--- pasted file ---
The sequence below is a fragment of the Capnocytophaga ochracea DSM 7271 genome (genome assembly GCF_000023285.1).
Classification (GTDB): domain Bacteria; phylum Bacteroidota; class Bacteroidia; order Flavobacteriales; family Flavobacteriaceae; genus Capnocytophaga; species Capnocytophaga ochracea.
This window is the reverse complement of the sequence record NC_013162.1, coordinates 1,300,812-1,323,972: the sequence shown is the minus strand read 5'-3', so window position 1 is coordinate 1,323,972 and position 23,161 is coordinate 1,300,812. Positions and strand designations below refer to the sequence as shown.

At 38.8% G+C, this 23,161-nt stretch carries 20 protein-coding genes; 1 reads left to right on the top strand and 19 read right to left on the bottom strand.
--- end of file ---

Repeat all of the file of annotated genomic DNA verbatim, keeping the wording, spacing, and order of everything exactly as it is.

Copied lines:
The sequence below is a fragment of the Capnocytophaga ochracea DSM 7271 genome (genome assembly GCF_000023285.1).
Classification (GTDB): domain Bacteria; phylum Bacteroidota; class Bacteroidia; order Flavobacteriales; family Flavobacteriaceae; genus Capnocytophaga; species Capnocytophaga ochracea.
This window is the reverse complement of the sequence record NC_013162.1, coordinates 1,300,812-1,323,972: the sequence shown is the minus strand read 5'-3', so window position 1 is coordinate 1,323,972 and position 23,161 is coordinate 1,300,812. Positions and strand designations below refer to the sequence as shown.

At 38.8% G+C, this 23,161-nt stretch carries 20 protein-coding genes; 1 reads left to right on the top strand and 19 read right to left on the bottom strand.